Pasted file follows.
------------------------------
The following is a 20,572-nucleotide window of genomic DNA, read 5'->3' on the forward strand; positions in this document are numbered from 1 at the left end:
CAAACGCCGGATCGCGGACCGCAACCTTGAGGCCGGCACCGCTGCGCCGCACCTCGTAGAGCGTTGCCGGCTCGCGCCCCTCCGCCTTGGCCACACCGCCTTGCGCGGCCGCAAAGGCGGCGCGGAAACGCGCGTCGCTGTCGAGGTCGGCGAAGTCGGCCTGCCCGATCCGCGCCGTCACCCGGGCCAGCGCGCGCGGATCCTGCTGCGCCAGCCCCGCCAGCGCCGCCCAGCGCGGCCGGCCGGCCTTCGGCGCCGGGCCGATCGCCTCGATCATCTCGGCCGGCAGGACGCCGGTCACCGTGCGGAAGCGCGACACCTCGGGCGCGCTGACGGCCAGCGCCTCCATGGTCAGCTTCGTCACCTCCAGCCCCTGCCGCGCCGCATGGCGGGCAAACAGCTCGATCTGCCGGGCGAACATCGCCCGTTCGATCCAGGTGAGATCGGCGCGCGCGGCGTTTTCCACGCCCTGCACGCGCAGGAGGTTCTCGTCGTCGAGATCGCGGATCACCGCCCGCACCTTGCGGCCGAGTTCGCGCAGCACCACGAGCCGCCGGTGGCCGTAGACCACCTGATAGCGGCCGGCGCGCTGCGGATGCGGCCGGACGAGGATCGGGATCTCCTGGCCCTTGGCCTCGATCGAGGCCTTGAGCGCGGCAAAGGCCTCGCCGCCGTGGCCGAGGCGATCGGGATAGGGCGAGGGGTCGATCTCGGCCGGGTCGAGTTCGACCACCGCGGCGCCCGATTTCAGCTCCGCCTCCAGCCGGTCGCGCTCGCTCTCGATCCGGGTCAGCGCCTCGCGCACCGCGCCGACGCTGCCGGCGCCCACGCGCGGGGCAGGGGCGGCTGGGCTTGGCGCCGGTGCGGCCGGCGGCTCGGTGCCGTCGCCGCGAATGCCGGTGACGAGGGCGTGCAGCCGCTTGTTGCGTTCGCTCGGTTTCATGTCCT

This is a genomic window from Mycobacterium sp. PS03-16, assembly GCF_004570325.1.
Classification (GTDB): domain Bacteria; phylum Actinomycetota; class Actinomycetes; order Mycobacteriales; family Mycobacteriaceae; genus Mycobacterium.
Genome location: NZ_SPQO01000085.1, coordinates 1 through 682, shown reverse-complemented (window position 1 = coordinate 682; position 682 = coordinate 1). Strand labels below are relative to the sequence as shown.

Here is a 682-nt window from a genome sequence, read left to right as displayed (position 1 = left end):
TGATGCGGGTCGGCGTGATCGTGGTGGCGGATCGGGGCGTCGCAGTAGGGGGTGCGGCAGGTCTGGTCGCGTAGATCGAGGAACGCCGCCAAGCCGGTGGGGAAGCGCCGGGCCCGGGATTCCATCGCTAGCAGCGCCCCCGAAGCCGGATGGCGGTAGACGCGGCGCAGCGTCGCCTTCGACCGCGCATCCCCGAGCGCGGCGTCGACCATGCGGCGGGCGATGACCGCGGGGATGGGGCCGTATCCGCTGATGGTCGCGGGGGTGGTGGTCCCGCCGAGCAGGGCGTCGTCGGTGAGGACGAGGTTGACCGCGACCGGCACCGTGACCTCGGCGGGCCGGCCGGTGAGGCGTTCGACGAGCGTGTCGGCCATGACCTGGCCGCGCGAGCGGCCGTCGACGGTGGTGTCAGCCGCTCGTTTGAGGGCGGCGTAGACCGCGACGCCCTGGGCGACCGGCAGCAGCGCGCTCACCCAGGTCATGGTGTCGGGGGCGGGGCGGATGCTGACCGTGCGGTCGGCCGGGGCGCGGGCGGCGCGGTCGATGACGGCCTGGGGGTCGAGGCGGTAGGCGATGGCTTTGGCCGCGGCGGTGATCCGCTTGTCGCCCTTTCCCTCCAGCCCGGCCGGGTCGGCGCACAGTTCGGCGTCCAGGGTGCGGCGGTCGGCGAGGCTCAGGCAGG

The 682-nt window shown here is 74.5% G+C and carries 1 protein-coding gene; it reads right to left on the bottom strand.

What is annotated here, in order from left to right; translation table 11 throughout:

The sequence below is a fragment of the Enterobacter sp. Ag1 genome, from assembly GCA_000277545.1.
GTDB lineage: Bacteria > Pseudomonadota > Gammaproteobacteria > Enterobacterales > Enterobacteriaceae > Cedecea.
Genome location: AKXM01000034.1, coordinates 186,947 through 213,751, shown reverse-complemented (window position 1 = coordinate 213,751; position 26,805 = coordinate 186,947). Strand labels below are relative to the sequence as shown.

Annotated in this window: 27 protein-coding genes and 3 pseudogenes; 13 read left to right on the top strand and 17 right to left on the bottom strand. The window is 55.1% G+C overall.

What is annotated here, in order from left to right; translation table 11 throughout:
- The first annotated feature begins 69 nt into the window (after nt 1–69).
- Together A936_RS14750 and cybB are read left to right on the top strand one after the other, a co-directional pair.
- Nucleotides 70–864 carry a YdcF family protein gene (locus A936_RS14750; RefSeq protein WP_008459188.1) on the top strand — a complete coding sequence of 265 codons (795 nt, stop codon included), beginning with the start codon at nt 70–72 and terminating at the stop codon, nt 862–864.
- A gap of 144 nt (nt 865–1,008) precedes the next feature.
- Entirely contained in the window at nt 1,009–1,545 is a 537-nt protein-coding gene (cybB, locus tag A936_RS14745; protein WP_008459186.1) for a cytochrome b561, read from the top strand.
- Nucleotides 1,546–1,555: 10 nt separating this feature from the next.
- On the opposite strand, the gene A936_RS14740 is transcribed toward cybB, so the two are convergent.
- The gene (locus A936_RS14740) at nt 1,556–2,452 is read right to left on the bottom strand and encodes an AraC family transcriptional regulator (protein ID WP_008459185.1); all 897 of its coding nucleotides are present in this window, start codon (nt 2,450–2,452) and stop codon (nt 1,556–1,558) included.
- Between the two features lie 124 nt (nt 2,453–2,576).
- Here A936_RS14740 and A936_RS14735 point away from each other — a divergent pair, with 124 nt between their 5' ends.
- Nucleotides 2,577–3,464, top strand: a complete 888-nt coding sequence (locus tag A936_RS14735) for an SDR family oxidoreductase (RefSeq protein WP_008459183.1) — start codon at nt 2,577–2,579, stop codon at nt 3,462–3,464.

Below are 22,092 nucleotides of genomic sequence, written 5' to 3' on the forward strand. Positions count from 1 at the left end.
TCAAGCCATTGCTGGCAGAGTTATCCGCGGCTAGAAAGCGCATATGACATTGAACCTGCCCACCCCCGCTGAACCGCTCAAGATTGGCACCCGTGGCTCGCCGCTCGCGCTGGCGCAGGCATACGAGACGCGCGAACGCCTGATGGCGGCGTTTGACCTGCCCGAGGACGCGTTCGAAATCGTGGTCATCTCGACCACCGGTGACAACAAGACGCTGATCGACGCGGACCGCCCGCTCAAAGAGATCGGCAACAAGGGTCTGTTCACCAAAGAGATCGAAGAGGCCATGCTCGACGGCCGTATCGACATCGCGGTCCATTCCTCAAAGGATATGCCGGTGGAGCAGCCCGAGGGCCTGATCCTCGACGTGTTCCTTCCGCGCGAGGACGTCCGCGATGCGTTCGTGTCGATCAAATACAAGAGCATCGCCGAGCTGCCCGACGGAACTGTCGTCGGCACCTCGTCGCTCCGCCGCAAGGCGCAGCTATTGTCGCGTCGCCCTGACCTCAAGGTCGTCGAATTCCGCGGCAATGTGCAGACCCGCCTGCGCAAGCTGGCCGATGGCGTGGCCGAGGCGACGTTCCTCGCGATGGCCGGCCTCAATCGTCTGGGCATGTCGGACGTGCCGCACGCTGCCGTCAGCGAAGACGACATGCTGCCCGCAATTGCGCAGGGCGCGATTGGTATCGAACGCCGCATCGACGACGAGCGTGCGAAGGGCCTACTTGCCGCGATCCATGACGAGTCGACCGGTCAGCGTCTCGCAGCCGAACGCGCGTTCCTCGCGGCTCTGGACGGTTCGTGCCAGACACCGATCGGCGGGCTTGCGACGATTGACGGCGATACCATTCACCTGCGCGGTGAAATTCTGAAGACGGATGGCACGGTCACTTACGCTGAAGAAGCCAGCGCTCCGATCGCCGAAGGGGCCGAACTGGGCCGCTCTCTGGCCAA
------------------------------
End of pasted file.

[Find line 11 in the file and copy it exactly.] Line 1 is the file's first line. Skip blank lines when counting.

GTDB lineage: Bacteria > Pseudomonadota > Gammaproteobacteria > Enterobacterales > Enterobacteriaceae > Cedecea.